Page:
In the course of a lifetime, we will achieve goals or we may fall short on goals. Even worse, we could just keep putting a financial goal off because of procrastination.
Why do we procrastinate? One thing that we may be avoiding is that sense of incompetence that can come along with a financial goal. We do not want to appear foolish, or get taken for a ride.
If this is the reason for you procrastination in setting and achieving financial goals, you have two ways to beat this nemesis. First, set smaller more manageable goals. For instance, if you have put off learning about setting up a trust, then start out with a goal to research everything you can about trusts. Start learning the lingo and this is a goal you can achieve without spending any money or engaging the services of a professional. Another way to attack this would be to get personal recommendations on how to start learning or what kind of professional to use – a lot of your friends on Facebook or Linked In might have a little kernel of knowledge that can get you started!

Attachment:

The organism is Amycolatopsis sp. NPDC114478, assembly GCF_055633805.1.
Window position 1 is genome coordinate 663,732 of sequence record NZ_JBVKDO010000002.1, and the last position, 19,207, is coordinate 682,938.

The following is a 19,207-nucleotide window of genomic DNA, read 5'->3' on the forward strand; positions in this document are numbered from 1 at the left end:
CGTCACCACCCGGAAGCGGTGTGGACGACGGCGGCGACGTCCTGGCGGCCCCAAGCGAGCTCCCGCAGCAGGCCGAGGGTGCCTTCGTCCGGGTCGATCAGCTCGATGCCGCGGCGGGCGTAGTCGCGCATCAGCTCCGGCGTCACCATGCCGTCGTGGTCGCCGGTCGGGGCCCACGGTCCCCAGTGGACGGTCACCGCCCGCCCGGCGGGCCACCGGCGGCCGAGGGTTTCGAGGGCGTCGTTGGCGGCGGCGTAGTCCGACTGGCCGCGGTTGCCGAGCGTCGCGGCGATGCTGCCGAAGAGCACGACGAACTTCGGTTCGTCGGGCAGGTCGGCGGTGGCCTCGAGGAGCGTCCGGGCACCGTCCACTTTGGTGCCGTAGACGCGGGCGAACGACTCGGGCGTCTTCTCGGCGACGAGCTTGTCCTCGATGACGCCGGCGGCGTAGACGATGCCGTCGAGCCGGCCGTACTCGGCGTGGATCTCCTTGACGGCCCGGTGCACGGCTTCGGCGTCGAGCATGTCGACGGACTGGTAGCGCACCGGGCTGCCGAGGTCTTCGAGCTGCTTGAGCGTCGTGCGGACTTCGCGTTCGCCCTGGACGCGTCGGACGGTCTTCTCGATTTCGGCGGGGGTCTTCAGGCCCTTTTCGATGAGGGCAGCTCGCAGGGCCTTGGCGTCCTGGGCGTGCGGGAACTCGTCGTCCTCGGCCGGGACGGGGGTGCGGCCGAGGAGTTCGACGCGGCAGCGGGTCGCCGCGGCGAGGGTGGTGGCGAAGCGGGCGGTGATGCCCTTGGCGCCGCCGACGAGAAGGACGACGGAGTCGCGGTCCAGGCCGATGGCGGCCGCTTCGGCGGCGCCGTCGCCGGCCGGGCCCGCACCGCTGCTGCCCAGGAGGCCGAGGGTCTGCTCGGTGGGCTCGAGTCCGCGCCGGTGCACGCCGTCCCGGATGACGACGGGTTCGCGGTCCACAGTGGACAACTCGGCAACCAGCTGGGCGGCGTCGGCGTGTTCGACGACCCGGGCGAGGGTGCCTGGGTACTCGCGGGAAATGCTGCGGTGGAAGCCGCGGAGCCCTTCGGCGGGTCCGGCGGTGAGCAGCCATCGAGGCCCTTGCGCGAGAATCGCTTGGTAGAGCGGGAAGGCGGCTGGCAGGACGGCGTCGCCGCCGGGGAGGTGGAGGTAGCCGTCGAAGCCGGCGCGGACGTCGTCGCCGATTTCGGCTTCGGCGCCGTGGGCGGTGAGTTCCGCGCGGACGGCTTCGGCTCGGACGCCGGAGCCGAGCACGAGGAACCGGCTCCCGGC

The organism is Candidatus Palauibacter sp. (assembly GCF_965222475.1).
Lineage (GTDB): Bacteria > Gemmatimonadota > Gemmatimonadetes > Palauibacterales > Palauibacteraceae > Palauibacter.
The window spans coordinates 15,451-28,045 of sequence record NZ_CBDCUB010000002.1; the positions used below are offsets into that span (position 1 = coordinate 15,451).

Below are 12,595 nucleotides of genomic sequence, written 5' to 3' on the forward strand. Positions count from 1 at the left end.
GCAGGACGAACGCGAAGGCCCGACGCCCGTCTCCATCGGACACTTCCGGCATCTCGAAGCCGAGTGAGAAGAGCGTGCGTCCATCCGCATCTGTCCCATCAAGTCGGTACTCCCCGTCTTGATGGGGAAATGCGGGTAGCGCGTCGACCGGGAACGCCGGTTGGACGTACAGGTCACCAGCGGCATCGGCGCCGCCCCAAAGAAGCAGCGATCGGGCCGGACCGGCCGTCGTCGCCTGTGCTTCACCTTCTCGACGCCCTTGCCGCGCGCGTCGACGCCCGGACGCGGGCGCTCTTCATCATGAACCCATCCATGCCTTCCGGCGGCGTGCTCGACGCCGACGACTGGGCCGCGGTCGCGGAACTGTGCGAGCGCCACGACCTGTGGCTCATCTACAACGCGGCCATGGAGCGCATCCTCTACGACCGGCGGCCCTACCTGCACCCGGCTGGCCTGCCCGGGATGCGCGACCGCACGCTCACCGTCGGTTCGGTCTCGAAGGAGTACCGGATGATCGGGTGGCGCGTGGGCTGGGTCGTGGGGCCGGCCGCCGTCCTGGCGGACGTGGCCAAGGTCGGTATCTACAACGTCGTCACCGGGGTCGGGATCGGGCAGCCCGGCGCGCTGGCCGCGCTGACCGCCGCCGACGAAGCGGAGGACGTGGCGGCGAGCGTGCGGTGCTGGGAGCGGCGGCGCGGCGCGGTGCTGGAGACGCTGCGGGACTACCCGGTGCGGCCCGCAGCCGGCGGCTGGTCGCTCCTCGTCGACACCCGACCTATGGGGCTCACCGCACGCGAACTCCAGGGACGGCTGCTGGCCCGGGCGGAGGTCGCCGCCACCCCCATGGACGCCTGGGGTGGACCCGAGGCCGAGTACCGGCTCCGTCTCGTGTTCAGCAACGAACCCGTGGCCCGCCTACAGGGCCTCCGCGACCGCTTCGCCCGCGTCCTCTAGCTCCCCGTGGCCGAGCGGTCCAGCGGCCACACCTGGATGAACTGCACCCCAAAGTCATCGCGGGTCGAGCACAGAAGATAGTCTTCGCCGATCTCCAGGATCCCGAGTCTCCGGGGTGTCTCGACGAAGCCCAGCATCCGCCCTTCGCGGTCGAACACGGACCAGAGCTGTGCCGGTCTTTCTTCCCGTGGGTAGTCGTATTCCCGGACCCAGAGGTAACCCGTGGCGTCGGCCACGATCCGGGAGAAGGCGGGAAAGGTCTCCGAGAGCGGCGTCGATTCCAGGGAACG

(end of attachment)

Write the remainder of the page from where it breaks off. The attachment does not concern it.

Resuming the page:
Second, as you set goals, nothing will make you achieve those goals faster than setting a consequence for not doing it. The sure fire way for some to accomplish a goal is the threat of taking away a tablet, or iPad, or some other activity they enjoy. These consequences do not have to be money related, but money works as well. Especially if you agree with your accountability partner that you will have to pay money to their favorite charity – not only will the money sting, but they your friend may want you to donate to charity that you would not want to be associated with and thus you will have extra motivation.
Use these powerful tools with discretion – these strategies are powerful and here’s to a prosperous new year!
Enjoy this article? Receive email alerts when new articles are available. Just click on “Subscribe” button.